That’s the statement to describe the entire post: lower GDP growth does not affect stock returns. Grantham then shows a graph which demonstrates that in country after country over the last thirty years there is no positive correlation between real GDP growth and real market returns. (In fact, if anything there appears to be a slightly negative correlation using the regression line on his graph. But that comes with a regression R-squared of .06, which basically means the scatterplot of correlation is all over the map – no correlation).

The interesting bit is that the next exhibit in his piece shows that earnings growth is actually negatively correlated with real GDP growth – and this with a higher R-squared of .20.

Grantham finishes up by talking a bit about easy money and other distortions that are going to impact investment returns. Overall, Grantham says the investment implications here are that easy money has led to overpriced assets everywhere. But, because missing a bull market is a dissmissible offense, Grantham reckons that easy money will work for another round or two before the policy’s negative implications come to a head.

My view: I agree with Grantham’s macro framing here. And I also agree that trying to call the top is a fool’s errand. As I wrote last month on Apple: “You may see a trend early and think the stock is a sell but the reality is momentum can carry a stock higher for a long time after that; and you would have missed a huge rally. When a high-flier moves up, the peak is often a parabolic move where most of the price gains come.” From a secular viewpoint, it’s really much more about price-earnings ratio expansions and contractions than economic growth. GDP growth in the US during the secular bear market of 1966-1982 was not really appreciably worse than the GDP growth in the secular bull phase from 1982-2000. The big difference was price to earnings ratios underpinned by a nice phase of private leveraging.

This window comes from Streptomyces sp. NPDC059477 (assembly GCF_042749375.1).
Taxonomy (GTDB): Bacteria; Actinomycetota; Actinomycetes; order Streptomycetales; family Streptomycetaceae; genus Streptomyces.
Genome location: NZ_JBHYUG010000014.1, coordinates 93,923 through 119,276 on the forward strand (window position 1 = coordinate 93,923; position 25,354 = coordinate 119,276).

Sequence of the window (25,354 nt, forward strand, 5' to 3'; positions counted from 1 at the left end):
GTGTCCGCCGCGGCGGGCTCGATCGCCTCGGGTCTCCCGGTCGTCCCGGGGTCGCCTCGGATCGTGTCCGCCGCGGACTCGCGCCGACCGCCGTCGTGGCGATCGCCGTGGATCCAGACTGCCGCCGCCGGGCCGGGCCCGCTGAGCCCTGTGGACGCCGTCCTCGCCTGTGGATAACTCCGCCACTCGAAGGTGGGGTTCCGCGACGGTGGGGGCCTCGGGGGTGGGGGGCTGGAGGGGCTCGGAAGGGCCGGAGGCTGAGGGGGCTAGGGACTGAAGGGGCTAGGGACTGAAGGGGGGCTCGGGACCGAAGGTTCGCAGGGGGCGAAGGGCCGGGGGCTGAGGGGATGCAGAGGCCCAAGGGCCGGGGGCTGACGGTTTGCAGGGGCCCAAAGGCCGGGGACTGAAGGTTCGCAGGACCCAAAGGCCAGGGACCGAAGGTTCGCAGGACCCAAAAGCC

From a cyclical perspective, releveraging and multiple expansion can still occur in a period that is fundamentally marked by deleveraging and multiple contraction. If the economy is expanding, the government is adding net financial assets via deficit spending, and the Fed is goosing markets via low rates and quantitative easing, that has to be bullish. It’s when those factors start working against you that you have to worry about the market falling. And when the market does fall in a bear market, the secular trend toward lower multiples exacerbates that fall.

Source: GMO [registration required]

About 

Edward Harrison is the founder of Credit Writedowns and a former career diplomat, investment banker and technology executive with over twenty years of business experience. He is also a regular economic and financial commentator on BBC World News, CNBC Television, Business News Network, CBC, Fox Television and RT Television. He speaks six languages and reads another five, skills he uses to provide a more global perspective. Edward holds an MBA in Finance from Columbia University and a BA in Economics from Dartmouth College. Edward also writes a premium financial newsletter. Sign up here for a free trial.